Why You Should Engage In A Duel With Your Dad: A Review of "Hades"

by Andrew Wheatley

In Hades, Zagreus, the son of Hades, tries to fight his way out of the underworld so he can meet his mother who, prior to that point, did not even he know existed.


Overview

Hades is a roguelike action RPG made by Supergiant Games, released in an early access state on the Epic Games store in December 2018, then later on Steam in December 2019, and even later on the Nintendo Switch November 2020. Hades is about the young god Zagreus, son of the god of the underworld Hades, as he tries to fight his way out of the underworld so he can meet his mother who, prior to that point, did not even he know existed. As you may have already gathered, this game is set in ancient Greece, primarily in the underworld, but you can get out if you’re skilled enough.


Story

One day, when Zagreus awakens in the Hall of Hades (his house), while his father is absent, he decides to snoop around his father’s belongings, because he hates his father and wants to be as much of a nuisance to him as possible. There, in Hades’ belongings, is a note from Persephone, the goddess of verdure, saying that she is leaving the underworld and not coming back. The narrator of the game, who Zagreus can for some reason hear, accidentally reveals that the letter was written by his mother despite Zagreus, all his life, thinking that Nyx, night incarnate & close associate to his father, was his mother.


From there, Zagreus sets out on an attempt to escape from the underworld in order to reunite with his true mother, both to get away from his abusive father, and to gather answers to questions such as “how come I never knew you existed,” “why is my father absolutely awful,” and “why did you leave the underworld?” It’s not my place to spoil the story further, but in order to get these answers you must complete a successful escape attempt, ascending through the layers of the underworld and fighting many a boss, in order to make it to the surface and find Zagreus’ mother, Persephone.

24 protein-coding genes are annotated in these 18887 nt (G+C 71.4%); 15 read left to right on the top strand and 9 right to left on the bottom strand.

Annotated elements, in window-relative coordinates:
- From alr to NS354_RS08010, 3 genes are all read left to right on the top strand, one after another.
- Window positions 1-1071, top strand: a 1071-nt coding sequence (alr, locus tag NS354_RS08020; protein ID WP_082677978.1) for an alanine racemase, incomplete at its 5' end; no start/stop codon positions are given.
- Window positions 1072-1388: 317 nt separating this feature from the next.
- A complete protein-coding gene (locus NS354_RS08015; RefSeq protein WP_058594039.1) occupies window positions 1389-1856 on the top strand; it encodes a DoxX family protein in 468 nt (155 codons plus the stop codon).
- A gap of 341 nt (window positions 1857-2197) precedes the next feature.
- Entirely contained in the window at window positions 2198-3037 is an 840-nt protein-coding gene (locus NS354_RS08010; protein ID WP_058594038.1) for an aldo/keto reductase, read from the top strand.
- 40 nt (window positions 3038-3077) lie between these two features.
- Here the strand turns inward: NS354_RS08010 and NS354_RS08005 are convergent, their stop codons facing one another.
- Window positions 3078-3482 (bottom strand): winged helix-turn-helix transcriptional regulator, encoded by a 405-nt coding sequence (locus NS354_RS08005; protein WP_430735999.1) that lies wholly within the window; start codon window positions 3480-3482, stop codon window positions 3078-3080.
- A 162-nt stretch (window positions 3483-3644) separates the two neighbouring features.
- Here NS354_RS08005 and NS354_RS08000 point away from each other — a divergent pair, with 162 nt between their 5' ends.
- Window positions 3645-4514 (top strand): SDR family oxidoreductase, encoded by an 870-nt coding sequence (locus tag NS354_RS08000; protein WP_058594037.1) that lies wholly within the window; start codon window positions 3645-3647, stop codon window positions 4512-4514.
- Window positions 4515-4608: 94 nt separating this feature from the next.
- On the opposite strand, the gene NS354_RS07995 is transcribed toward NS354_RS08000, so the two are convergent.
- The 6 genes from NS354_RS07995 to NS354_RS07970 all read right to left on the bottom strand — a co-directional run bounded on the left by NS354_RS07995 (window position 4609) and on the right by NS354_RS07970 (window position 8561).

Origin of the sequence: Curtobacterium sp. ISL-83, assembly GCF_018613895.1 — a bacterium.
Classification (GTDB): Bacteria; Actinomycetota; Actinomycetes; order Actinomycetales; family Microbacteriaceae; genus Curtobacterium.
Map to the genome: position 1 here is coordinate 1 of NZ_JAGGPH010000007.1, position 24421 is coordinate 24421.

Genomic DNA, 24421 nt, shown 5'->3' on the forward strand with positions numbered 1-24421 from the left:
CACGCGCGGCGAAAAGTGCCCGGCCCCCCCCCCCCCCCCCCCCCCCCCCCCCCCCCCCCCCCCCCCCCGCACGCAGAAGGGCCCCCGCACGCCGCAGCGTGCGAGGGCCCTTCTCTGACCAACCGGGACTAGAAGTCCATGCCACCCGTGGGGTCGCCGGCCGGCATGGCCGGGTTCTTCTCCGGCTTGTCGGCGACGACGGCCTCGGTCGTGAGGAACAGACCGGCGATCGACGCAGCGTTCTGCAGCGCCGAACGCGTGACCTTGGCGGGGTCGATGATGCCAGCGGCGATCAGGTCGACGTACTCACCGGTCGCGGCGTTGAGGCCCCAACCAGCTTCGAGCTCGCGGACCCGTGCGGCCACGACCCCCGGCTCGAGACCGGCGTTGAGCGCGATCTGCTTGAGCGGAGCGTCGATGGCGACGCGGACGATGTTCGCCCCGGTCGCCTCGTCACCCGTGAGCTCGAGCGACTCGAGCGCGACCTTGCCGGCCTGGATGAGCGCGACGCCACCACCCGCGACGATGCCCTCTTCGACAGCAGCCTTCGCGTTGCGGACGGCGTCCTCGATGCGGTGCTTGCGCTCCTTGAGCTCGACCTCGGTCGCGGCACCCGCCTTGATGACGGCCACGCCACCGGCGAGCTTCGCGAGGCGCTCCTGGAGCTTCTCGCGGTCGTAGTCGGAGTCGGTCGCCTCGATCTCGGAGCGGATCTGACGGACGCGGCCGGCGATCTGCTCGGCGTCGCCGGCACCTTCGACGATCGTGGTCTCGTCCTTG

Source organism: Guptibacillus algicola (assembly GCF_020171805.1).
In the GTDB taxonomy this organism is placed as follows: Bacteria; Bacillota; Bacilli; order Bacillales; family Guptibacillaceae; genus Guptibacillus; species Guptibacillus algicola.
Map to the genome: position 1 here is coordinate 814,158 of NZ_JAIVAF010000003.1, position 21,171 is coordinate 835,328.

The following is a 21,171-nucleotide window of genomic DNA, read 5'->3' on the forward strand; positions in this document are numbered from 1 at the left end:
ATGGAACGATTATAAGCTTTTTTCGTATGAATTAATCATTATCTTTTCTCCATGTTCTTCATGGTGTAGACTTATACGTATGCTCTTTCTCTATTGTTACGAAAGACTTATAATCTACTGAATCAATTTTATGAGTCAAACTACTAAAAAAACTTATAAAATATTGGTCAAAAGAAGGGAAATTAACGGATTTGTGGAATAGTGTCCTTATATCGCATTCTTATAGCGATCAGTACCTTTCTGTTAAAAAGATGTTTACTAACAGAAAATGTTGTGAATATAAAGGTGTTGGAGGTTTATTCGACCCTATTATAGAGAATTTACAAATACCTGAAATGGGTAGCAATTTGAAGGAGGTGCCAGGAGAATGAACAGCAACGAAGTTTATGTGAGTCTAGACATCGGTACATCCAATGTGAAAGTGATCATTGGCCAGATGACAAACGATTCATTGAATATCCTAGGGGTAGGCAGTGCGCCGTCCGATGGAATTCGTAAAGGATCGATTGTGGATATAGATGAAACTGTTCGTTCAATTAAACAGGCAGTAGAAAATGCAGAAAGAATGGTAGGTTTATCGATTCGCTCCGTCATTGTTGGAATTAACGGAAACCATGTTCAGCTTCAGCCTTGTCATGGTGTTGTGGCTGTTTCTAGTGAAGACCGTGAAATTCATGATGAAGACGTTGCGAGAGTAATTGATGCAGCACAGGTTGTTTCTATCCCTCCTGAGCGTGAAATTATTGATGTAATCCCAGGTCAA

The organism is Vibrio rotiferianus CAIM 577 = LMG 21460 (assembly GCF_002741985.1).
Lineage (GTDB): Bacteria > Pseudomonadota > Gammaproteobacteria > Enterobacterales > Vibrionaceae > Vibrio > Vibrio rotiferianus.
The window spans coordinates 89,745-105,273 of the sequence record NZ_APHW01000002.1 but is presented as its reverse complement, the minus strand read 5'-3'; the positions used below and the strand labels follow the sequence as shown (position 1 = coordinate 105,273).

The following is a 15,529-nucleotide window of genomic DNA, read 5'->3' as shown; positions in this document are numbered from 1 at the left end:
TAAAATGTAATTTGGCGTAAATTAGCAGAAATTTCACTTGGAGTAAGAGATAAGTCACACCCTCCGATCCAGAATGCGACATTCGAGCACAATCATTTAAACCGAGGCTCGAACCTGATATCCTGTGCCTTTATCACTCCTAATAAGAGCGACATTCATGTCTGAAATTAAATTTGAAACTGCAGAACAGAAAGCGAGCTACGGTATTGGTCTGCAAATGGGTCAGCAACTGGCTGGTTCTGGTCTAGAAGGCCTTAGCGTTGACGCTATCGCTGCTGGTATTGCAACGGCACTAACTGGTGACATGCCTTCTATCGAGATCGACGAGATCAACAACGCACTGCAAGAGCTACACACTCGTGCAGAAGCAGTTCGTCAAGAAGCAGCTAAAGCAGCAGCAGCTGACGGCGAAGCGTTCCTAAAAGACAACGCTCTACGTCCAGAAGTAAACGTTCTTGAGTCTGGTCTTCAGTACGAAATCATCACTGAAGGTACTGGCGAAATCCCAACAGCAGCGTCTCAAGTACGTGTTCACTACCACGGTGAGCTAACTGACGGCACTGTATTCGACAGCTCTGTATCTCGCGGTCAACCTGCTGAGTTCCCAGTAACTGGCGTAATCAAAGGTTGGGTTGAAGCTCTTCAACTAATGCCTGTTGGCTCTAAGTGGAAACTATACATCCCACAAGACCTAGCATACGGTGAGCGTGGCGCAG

Gameplay

Hades is a very fast-paced game, standing still and going slow are only options if you somehow have a way of avoiding damage while being perfectly still, which is technically possible and not even that hard to achieve, but also not a super efficient use of your time. As with all roguelikes, each playthrough is randomized and defeat isn’t the end. Once you “die” in the game, you are revived in the pool of styx in the Hall of Hades and can talk to various characters and begin a new escape attempt from the beginning.


Throughout each escape attempt, you will gather various buffs and collectibles. You will receive boons of the olympian gods and the primordial god Chaos in order to help you escape from the underworld, Daedalus hammers to upgrade your weapons, and obols to pay Charon with for items in his shop. These all will go away once you die, but there are more permanent things you can collect, such as chthonic keys, darkness, nectar, gemstones, titan’s blood, diamonds, and ambrosia. These items are things you can obtain in escape attempts and will only go away when you spend them, usually back in the Hall of Hades.


Nectar and Ambrosia can be used to advance your relationship with key characters in the game, which gives you keepsakes that can improve various stats during your escape attempts, or, if you advance your relationship far enough, you get a trinket that allows you to summon them into your fights to deal damage or do something miscellaneous. If you haven’t noticed by the way I’ve been talking about these mechanics, this game has visual novel elements and, depending on which character you advance your relationship with, it can also kind of be a dating simulator, but in a very school friendly way.